ext4 - getting at birth time (file create time) and getting/setting nanosecond time stamps and utime

Steve French smfrench at gmail.com
Mon Oct 19 13:45:41 MDT 2009

On Mon, Oct 19, 2009 at 1:55 PM, Andreas Dilger <adilger at sun.com> wrote:
> On 19-Oct-09, at 11:17, Steve French wrote:
>> A new version of the format for Samba server related file system
>> extended attributes is expected in the next version of Samba so the
>> topic of create time and nanosecond timestamps for Linux has come up
>> again.  Since some file systems don't support storing create time
>> (birth time), and none support updating create time, or for that
>> matter for storing any nanosecond timestamps at all (a millisecond
>> seems like a much longer time today than when the stat structure was
>> defined), and dos attributes, Samba server stores these in extended
>> attributes, which is awkward on those file systems which store
>> (different) versions of these on disk.
> I had proposed in the past that these file attributes be exposed to
> userspace as virtual xattrs, e.g. user.cr_time returning a struct
> timespec, but the data is stored internal to the filesystem in whatever
> format is most efficient for it.  We only strictly need user.crtime
> for this, but I wouldn't object to exporting other inode attributes in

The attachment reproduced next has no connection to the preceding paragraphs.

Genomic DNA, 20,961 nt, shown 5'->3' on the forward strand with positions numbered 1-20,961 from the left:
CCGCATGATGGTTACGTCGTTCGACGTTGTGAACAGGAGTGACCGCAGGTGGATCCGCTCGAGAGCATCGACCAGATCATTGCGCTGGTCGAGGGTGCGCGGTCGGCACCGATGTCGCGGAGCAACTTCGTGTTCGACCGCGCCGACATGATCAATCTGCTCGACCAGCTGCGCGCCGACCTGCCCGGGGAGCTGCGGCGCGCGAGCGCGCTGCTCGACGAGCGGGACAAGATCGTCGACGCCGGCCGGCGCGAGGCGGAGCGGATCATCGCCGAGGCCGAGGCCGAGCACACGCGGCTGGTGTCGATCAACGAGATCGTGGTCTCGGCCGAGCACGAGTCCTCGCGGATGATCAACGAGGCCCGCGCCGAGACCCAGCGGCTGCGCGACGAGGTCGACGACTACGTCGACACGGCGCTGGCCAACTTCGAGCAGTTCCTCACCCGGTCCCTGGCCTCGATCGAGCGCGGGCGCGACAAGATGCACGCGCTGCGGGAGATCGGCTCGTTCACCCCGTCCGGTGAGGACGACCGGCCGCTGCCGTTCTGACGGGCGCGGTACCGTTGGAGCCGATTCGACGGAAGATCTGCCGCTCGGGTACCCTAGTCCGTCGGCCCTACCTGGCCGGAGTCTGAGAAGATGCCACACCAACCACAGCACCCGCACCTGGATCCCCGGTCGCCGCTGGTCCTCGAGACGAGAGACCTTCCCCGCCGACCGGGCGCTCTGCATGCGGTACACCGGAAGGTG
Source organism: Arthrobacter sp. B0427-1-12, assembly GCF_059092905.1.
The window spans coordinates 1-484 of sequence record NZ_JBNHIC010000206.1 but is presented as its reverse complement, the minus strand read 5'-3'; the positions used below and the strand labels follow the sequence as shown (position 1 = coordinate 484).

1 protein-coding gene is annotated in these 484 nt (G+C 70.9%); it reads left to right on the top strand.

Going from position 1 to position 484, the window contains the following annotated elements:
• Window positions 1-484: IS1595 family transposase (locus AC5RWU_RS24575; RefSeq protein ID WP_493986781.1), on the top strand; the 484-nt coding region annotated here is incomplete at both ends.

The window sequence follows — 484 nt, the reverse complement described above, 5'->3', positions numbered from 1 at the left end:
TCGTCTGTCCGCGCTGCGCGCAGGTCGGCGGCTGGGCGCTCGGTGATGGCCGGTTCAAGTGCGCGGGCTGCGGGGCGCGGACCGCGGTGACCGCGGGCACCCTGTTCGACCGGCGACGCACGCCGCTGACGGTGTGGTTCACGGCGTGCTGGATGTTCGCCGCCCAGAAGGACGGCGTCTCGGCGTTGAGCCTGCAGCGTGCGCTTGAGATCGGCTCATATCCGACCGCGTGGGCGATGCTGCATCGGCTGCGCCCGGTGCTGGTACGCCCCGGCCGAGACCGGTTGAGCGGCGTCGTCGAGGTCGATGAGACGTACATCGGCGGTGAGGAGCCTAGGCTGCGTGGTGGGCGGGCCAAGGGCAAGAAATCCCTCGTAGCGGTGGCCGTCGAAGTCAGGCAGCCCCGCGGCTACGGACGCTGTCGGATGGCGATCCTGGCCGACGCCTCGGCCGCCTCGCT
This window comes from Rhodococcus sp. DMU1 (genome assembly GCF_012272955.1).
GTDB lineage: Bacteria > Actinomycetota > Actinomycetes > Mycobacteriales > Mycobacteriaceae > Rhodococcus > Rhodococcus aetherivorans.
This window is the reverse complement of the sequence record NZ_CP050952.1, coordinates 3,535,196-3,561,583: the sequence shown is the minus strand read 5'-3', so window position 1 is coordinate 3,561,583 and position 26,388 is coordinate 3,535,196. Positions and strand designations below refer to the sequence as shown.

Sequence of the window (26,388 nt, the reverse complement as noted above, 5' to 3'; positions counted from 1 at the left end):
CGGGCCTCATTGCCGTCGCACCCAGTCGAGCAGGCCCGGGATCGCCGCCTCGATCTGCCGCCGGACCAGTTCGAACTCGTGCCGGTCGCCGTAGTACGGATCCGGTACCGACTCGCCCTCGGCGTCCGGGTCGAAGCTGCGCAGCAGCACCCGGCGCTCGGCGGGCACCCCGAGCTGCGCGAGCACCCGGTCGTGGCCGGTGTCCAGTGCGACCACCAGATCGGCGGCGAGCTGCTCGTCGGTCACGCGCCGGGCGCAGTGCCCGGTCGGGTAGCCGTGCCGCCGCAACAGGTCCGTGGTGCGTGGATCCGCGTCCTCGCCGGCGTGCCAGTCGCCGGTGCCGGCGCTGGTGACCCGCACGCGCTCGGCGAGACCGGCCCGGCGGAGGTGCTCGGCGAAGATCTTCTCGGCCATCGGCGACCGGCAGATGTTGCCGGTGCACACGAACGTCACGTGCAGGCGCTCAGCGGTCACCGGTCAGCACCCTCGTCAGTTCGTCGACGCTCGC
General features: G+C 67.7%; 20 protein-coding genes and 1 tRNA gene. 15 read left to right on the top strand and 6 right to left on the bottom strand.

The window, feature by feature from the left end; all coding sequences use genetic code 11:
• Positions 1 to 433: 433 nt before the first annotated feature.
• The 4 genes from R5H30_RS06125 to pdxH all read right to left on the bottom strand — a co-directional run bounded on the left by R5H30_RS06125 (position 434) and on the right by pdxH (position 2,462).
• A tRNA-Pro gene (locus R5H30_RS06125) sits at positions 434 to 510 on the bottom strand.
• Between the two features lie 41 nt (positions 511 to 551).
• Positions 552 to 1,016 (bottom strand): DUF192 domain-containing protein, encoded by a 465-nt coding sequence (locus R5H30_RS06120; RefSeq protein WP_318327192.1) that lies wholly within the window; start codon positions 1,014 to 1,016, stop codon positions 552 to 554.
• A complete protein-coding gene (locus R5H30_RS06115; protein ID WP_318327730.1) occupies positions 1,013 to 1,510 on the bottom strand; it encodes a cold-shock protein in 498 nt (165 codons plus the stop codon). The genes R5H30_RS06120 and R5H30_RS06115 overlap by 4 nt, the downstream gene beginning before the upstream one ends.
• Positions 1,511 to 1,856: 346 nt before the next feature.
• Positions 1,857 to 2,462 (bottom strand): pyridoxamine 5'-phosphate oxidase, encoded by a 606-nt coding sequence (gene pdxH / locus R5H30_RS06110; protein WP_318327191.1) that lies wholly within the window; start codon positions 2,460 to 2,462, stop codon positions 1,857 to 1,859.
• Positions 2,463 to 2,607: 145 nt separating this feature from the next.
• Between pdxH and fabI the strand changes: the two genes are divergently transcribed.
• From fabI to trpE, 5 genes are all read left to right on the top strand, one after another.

> this way (e.g. user.mtime, user.atime, etc).

Yes - the fake xattr approach was the approach that I preferred
(since I could do this trivially to cifs, and for ext4 it seems equally easy),
but I wonder if this "path based" approach is slightly harder for Samba,
since for most cases Samba maps to "handle based" equivalents
(when the same operation can come in eitherpath based or
handle based - Samba mostly maps to handle based).  In cifs
I also store dos attributes (as presumably vfat and ntfs could too) which
if requested could return the same way (network backup application writers
have asked me for an xattr for this before, but I would prefer to use
a standard xattr name rather than something cifs specific).  As we
move to SMB2, all network file operations become handle based
(except open).

It may be easier for Samba as an ioctl (handle based) rather than
xattr (path based) - not sure.



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